Sam arrived promptly at 1 o’clock, looking rather smart in a French navy trouser suit, her dark hair immaculate as always. Kate was putting the final touches to the lunch, so Sam went to inspect the canvases in the studio. She was so long in there Kate was getting worried. What if she didn’t like them?

Hearing a noise, Kate turned around to find Sam watching her as she assembled the food on the plates. Sam’s face gave no clue as to her reaction to the art and Kate felt awkward about asking.

Sam took one look at her face and laughed. ‘Oh Kate, you don’t have to look so worried. I love them all, they are absolutely brilliant. There is just one problem though.’

Kate stomach clenched and she suddenly had trouble breathing. She must have gone pale, for Sam rushed to her side and put her arm around her shoulders. ‘No, it’s nothing bad, you silly. It’s just that I’m going to need a lot more than I initially thought. The new gallery is huge.’

Relief flooded through Kate, then doubled back on itself.  ‘How much more, Sam?’

‘As many as you can get done in three weeks. We open at the end of September.  Is that a problem, Kate?’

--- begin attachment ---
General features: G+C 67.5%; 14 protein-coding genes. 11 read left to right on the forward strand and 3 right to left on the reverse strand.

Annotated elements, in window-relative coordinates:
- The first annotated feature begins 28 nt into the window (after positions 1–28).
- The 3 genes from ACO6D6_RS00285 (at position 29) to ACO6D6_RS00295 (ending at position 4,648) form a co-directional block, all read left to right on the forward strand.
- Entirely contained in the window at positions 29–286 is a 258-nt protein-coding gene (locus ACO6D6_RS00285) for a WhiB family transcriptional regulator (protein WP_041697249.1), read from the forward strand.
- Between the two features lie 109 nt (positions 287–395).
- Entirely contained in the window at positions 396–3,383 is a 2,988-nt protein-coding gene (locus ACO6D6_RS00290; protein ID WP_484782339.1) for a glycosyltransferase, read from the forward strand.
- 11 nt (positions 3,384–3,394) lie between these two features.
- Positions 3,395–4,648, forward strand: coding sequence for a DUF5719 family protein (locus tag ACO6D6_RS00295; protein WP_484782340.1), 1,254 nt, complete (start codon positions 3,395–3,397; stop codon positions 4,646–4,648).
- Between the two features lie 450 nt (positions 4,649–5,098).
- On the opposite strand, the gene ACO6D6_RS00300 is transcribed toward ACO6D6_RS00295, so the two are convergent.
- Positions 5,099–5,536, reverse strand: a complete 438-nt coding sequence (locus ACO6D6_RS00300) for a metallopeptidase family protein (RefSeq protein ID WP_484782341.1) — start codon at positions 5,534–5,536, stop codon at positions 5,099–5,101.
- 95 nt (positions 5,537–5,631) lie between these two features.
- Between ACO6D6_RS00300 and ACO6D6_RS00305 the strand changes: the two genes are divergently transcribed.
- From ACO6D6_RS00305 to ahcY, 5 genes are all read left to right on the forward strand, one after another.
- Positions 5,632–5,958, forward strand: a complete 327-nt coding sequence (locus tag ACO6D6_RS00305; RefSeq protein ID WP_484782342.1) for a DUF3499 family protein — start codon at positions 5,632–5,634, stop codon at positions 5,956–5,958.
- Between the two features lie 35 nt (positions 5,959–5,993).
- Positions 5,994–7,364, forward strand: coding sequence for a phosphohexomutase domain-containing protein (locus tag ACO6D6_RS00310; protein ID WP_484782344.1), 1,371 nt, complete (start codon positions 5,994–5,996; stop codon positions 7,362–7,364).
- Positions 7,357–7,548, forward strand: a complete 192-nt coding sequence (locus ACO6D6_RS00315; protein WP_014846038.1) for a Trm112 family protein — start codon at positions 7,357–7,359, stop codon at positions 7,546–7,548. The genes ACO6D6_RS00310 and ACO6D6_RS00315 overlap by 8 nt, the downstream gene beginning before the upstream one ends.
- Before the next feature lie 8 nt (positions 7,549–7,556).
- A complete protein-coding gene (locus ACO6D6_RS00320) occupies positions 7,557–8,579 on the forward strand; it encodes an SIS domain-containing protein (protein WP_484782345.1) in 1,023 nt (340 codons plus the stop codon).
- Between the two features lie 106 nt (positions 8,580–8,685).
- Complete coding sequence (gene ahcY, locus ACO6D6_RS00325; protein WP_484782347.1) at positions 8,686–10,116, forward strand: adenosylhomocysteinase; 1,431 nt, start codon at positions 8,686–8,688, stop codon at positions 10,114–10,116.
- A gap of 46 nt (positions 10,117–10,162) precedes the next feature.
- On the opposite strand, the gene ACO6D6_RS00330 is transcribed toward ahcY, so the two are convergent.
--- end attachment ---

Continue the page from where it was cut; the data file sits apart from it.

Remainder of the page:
Kate carried the plates to the table and offered Sam the corkscrew to open the wine.

‘Not a problem as such; and I’ll do the best I can of course. It’s just I am thinking of moving, that’s all.’

Sam stared at her. ‘Where did that idea come from? I thought you were happy here?’

Kate took a deep breath, knowing what would happen next.  ‘Michael turned up here last night,’ she said, waiting for the fireworks. She looked up at Sam and was dismayed to see her good friend was clearly upset.

‘It’s all right, I got rid of him. No harm was done.’

Sam put down her fork and blew her nose on a tissue.  Then she took a small sip of wine. Finally, she looked at Kate. ‘What’s going on, Kate?’

What was the matter with her, Michael wasn’t that much of a problem; was he?’